This article was originally published on May 9th, 2008. This was before Tim was the household 4-_____ name that he is today. It was the first time I encountered a lot of these ideas. They’ve been hugely influential – as I agree with some of them more and more…and disagree with others more and more. In my mind, that’s the hallmark of a good book!
I’ve read the 4–Hour Work Week twice now, in detail. The first time I read it I was so blown away that I had to put it down, digest it, and then come back for a second go. I think I was checking to see if I would still think it was great – which I did. Timothy is basically starting with the premise that the way we work, the 9–5, forty year grind, is rarely in alignment with what we want to get out of life. His goal is to show how to live like the “New Rich”, a group of individuals he feels shares common goals and lifestyle choices – such as working less hours, but being much more productive with that work time, and living a full life in the present instead of delaying it until after retirement.
Don’t get me wrong, this book doesn’t have all the keys to living the idyllic life. I have to say that I think there are parts of the 4–Hour Work Week that are completely brilliant and that other parts are horribly and painfully wrong. I found that there were three types of ideas in the book: 1. Ideas that fired me up, 2. Ideas that initially put me off because they challenged me to get out of my comfort zone (which I think is good), and 3. Ideas that I think just don’t work. This doesn’t detract from the book -actually it’s one of the most important things about it. You learn from the books you disagree with just as much, if not more, than the ones you agree with.
Ideas, Implications, and Questions:
- There were a lot of things I took away from Timothy’s book, so I’m not going to write out everything (this review would be way too long), but really, Timothy is examining what is important in our day to day operations to get us to our larger goals. By even focusing on the idea of the value of my daily activities, by making me hold a mirror up to myself, I was able to make some powerful changes.
- “Challenging the status quo vs. being stupid … different is better when it is more effective or more fun.” (pg 30). Too often we try to be different just to be different. I think this is a great formula for measuring when you should buck the trends, and when you should go with the flow.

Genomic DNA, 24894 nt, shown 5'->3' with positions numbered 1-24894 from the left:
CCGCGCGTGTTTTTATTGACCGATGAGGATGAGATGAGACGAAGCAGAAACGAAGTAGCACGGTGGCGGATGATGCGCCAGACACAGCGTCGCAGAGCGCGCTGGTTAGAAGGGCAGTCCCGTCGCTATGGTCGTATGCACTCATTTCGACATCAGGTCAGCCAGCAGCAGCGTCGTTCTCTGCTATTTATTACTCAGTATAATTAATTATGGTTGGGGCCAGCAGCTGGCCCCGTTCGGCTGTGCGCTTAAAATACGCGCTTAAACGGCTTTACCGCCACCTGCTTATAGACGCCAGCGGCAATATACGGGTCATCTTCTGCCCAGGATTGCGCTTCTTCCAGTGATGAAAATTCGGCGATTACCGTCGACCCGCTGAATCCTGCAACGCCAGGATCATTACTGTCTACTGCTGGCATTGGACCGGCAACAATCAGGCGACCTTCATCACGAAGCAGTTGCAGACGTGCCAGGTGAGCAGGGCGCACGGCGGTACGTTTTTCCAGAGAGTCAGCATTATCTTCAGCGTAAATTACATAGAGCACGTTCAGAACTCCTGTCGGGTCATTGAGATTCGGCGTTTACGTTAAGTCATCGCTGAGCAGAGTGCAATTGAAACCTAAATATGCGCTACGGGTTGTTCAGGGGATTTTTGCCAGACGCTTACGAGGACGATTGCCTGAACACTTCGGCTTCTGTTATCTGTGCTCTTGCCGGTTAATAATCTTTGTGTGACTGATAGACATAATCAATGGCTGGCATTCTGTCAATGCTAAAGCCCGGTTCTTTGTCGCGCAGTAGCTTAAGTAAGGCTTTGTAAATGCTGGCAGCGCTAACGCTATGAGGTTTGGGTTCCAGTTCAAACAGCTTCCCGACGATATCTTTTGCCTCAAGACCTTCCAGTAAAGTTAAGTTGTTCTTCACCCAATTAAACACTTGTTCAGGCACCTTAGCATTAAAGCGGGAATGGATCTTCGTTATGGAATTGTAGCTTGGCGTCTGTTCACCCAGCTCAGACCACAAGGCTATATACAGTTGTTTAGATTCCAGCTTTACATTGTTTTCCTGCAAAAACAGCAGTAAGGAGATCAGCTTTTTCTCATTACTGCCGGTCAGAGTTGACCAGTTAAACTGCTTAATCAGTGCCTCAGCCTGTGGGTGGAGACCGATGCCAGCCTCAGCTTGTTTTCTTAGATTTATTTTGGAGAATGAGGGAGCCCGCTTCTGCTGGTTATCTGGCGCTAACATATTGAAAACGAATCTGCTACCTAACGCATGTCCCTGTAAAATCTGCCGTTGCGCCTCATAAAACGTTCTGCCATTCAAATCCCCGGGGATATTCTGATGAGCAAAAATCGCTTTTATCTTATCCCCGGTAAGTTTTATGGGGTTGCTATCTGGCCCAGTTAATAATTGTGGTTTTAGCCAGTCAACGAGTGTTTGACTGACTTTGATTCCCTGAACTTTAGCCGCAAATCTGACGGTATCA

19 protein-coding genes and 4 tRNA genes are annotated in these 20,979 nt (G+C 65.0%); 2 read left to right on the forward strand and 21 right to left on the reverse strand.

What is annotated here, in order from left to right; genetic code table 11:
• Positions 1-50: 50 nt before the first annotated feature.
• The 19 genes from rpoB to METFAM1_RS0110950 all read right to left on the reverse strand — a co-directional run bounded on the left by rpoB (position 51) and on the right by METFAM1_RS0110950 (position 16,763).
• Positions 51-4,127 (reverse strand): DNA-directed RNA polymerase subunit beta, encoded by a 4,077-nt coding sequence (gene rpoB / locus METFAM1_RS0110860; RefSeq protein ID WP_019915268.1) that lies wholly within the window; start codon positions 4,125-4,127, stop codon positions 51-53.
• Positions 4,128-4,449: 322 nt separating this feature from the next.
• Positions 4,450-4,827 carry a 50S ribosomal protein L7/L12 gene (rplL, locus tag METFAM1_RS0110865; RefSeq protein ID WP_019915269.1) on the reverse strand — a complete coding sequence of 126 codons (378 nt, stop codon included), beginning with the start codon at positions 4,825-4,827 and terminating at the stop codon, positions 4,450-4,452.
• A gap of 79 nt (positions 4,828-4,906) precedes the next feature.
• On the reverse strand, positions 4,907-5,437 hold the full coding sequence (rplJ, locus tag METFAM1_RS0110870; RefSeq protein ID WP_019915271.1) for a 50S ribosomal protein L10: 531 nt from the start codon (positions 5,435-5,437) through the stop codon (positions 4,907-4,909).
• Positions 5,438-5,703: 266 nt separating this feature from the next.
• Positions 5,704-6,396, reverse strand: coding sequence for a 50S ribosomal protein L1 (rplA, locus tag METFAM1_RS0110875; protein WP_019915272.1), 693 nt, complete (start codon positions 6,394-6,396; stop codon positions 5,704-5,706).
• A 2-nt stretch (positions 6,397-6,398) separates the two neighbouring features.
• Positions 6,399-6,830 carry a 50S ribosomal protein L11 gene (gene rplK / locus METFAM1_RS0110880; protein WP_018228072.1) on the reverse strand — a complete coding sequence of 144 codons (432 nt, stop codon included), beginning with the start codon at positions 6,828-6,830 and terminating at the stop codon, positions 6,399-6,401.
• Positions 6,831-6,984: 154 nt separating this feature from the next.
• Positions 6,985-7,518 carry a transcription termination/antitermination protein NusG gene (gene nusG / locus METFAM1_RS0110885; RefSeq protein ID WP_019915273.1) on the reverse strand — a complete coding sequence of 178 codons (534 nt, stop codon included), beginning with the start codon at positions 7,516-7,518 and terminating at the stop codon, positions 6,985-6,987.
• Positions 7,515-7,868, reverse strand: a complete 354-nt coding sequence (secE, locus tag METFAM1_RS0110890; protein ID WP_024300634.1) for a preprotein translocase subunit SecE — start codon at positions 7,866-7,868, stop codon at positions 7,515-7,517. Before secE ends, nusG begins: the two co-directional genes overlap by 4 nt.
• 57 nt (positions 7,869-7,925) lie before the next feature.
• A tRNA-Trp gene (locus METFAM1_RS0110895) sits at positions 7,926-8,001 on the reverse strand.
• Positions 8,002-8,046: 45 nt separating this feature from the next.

- The idea of having many mini-retirements in life instead of waiting until the end of your career makes a lot of sense to me.
- His focus on the 6 month goal deadline (or dreamline) as opposed to the really long term goals makes sense to me. While I think there is some value in having a general idea of where you want your life to go in the far future, it’s hard to conceptualize. Also, many people don’t make long-term goals because they know intuitively that their goals will change over time. Thus, they get stuck with no goals and no direction. The six month timeline is long enough to focus your energy but not so far away that it loses its vitality. I’ve made some 6 month goals that I find are stretching me but also keeping me motivated and active
- I think he misstates the Pareto principle a little for effect, but the points he makes about how we spend our time are invaluable. I often recommend clients read his thoughts about how to focus on the best customers because I think he explains effective time use well.
- “There should never be more than two mission critical objectives to complete each day” (pg 79). Get those two things done each day (and do them right away) and your business will thrive.
- He assumes that when you start your own web business – your muse – that it will be successful and you’ll make lots of money. He pays lip service to the idea of experimentation, but he makes it seem like it’s a simple and quick process that will lead naturally to something that will help you make a lot of money. It’s nice that it happened for him, I’ve just found the real world to be a little more messy and uncertain – and that’s OK.
- His ideas about reducing how much information you take in reinforce my own ideas about how to deal with the information glut in our culture right now.
- There’s a lot more that I got from it, but instead of me telling you – go read the book yourself.
Should you read this book?
Absolutely yes. There is something here for everyone to learn. Different people will definitely be attracted to different parts of the book; but I feel that Timothy elucidates some of the main obstacles that people run into when they are trying to break out of the “rat race” (and how to avoid them). I know that this is a great reference book for me to have in my library, and I suggest you put it in yours as well.